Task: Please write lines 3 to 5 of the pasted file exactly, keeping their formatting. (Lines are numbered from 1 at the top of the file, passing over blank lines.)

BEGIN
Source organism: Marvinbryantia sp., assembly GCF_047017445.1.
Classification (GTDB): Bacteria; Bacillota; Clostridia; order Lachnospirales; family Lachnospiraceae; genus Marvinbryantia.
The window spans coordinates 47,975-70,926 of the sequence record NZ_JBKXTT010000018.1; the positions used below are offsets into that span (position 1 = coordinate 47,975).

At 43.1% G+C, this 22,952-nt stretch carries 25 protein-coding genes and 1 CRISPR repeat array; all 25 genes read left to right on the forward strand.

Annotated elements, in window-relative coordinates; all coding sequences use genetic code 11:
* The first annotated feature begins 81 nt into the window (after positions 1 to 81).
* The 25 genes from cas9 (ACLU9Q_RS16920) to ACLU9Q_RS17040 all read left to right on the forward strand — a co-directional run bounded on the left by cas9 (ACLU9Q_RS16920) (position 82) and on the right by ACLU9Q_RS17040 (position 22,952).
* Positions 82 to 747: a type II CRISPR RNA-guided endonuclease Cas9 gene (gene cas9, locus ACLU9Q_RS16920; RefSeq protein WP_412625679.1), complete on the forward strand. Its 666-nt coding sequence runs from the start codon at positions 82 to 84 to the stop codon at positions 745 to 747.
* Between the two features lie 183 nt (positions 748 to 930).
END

The window spans coordinates 47,975-70,926 of the sequence record NZ_JBKXTT010000018.1; the positions used below are offsets into that span (position 1 = coordinate 47,975).

At 43.1% G+C, this 22,952-nt stretch carries 25 protein-coding genes and 1 CRISPR repeat array; all 25 genes read left to right on the forward strand.

Annotated elements, in window-relative coordinates; all coding sequences use genetic code 11: